ARRS 2022 Abstracts

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E1569. To See or Not to See: The Spectrum of Optic Disc Imaging Abnormalities and Associated CNS Diseases
Authors
  1. Benjamin Voss; Medical College of Wisconsin
  2. Mohit Maheshwari; Children's Hospital of Wisconsin; Medical College of Wisconsin
  3. Andrew Klein; Medical College of Wisconsin
  4. David Smullen; Medical College of Wisconsin
  5. Manav Bhalla; Medical College of Wisconsin
  6. Darren O'Neill; Medical College of Wisconsin
  7. Mohit Agarwal; Medical College of Wisconsin
Background
Evaluation of the optic disc allows for an opportunity to assess the CNS directly and represents an easily overlooked segment of anatomy with important implications for both clinicians and radiologists. We intend to present an up-to-date case-based imaging review of adult and pediatric pathologies of the optic disc from a busy academic referral center. Our exhibit will include a pictorial and image-based review of normal optic disc, optic nerve, and relevant orbital anatomy; a review of modalities for effective imaging of the optic disc; congenital abnormalities of the optic disc and associated relevant CNS abnormalities; acquired abnormalities of the optic disc (degenerative conditions, papilledema, etc.) with associated CNS disorders.

Educational Goals / Teaching Points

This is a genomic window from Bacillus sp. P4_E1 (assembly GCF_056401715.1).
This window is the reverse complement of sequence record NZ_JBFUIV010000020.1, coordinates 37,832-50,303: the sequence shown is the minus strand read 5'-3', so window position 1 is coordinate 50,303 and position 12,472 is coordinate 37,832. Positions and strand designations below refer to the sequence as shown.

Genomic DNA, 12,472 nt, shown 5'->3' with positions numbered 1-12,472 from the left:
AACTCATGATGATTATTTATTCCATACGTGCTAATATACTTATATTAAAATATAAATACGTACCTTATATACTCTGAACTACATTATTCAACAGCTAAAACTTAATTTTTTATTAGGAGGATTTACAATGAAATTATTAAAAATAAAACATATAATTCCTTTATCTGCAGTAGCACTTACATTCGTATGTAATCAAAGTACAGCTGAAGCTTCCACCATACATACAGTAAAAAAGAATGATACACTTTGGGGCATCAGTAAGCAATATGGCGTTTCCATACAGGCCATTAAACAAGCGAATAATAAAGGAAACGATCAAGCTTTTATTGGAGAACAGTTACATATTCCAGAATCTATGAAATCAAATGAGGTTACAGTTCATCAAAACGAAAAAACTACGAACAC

Educational goals and teaching points include discussion of long-term implications that optic disc abnormalities have on visual function; CNS abnormalities with associated congenital and acquired optic disc abnormalities; and the role of imaging as an important adjunct to ophthalmoscopic examination in the management of patients with optic disc abnormalities. Participants will develop a fundamental understanding of the spectrum of optic disc abnormalities and the mechanism of their association to neuroradiology.

Key Anatomic/Physiologic Issues and Imaging Findings/Techniques
Key anatomic considerations for this topic include the orbit, the globe, the components of the optic nerve system, and their respective constituent components. The primary imaging techniques relevant to this topic are CT and MRI. Correlative examples of available ophthalmoscopic abnormalities will be included where appropriate. This topic will include discussion of a range of pathophysiology including ischemic processes, inflammatory disease, neoplastic processes, and proliferative dyscrasias. Discussion of both adult and pediatric processes will be included.

Conclusion
An understanding of the spectrum of optic disc abnormalities and their associated CNS diseases, in both adult and pediatric patient populations, is a key component of neuroradiology education. It is our hope that this exhibit will provide an easily digestible pictorial review of this topic that can serve as a primer for radiologists-in-training and potentially as a review for practicing radiologists.